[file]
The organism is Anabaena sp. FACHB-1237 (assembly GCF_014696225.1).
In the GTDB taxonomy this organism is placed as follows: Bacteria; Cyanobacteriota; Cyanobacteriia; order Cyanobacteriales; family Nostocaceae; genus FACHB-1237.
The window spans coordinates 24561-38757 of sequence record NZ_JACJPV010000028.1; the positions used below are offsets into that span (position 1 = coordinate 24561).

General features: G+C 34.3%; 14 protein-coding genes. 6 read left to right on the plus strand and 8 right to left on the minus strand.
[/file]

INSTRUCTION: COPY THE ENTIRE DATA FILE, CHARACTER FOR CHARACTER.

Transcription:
The organism is Anabaena sp. FACHB-1237 (assembly GCF_014696225.1).
In the GTDB taxonomy this organism is placed as follows: Bacteria; Cyanobacteriota; Cyanobacteriia; order Cyanobacteriales; family Nostocaceae; genus FACHB-1237.
The window spans coordinates 24561-38757 of sequence record NZ_JACJPV010000028.1; the positions used below are offsets into that span (position 1 = coordinate 24561).

General features: G+C 34.3%; 14 protein-coding genes. 6 read left to right on the plus strand and 8 right to left on the minus strand.